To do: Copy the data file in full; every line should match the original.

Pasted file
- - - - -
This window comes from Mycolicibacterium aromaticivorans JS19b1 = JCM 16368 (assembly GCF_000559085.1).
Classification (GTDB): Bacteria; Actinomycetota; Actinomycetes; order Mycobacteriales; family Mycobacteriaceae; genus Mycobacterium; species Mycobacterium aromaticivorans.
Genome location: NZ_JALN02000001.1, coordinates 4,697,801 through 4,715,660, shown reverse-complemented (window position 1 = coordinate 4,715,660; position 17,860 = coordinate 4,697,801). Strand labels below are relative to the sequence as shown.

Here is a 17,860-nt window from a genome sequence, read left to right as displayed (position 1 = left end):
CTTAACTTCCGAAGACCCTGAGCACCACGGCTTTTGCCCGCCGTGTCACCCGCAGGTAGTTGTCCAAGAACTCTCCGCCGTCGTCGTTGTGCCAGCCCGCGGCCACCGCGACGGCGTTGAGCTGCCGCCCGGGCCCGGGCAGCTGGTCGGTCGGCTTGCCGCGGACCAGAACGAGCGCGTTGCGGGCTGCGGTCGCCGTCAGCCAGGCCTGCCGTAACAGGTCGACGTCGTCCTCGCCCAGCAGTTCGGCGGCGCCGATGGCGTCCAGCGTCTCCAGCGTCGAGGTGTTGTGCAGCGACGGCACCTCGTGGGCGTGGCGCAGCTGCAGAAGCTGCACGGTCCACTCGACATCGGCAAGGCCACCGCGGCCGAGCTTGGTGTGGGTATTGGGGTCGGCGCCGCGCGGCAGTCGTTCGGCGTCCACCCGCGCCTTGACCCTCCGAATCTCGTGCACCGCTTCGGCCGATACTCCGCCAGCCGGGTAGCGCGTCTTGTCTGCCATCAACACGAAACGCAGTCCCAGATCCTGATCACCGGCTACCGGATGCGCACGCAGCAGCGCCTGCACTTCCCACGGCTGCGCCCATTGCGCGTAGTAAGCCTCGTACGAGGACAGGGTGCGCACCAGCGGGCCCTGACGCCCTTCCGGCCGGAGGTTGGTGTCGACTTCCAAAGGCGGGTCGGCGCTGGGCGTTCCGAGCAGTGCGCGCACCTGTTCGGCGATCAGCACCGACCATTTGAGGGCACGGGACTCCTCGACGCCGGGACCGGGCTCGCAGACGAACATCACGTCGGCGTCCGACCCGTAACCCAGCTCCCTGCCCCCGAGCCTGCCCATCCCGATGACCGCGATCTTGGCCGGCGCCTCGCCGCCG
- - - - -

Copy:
This window comes from Mycolicibacterium aromaticivorans JS19b1 = JCM 16368 (assembly GCF_000559085.1).
Classification (GTDB): Bacteria; Actinomycetota; Actinomycetes; order Mycobacteriales; family Mycobacteriaceae; genus Mycobacterium; species Mycobacterium aromaticivorans.
Genome location: NZ_JALN02000001.1, coordinates 4,697,801 through 4,715,660, shown reverse-complemented (window position 1 = coordinate 4,715,660; position 17,860 = coordinate 4,697,801). Strand labels below are relative to the sequence as shown.

Here is a 17,860-nt window from a genome sequence, read left to right as displayed (position 1 = left end):
CTTAACTTCCGAAGACCCTGAGCACCACGGCTTTTGCCCGCCGTGTCACCCGCAGGTAGTTGTCCAAGAACTCTCCGCCGTCGTCGTTGTGCCAGCCCGCGGCCACCGCGACGGCGTTGAGCTGCCGCCCGGGCCCGGGCAGCTGGTCGGTCGGCTTGCCGCGGACCAGAACGAGCGCGTTGCGGGCTGCGGTCGCCGTCAGCCAGGCCTGCCGTAACAGGTCGACGTCGTCCTCGCCCAGCAGTTCGGCGGCGCCGATGGCGTCCAGCGTCTCCAGCGTCGAGGTGTTGTGCAGCGACGGCACCTCGTGGGCGTGGCGCAGCTGCAGAAGCTGCACGGTCCACTCGACATCGGCAAGGCCACCGCGGCCGAGCTTGGTGTGGGTATTGGGGTCGGCGCCGCGCGGCAGTCGTTCGGCGTCCACCCGCGCCTTGACCCTCCGAATCTCGTGCACCGCTTCGGCCGATACTCCGCCAGCCGGGTAGCGCGTCTTGTCTGCCATCAACACGAAACGCAGTCCCAGATCCTGATCACCGGCTACCGGATGCGCACGCAGCAGCGCCTGCACTTCCCACGGCTGCGCCCATTGCGCGTAGTAAGCCTCGTACGAGGACAGGGTGCGCACCAGCGGGCCCTGACGCCCTTCCGGCCGGAGGTTGGTGTCGACTTCCAAAGGCGGGTCGGCGCTGGGCGTTCCGAGCAGTGCGCGCACCTGTTCGGCGATCAGCACCGACCATTTGAGGGCACGGGACTCCTCGACGCCGGGACCGGGCTCGCAGACGAACATCACGTCGGCGTCCGACCCGTAACCCAGCTCCCTGCCCCCGAGCCTGCCCATCCCGATGACCGCGATCTTGGCCGGCGCCTCGCCGCCG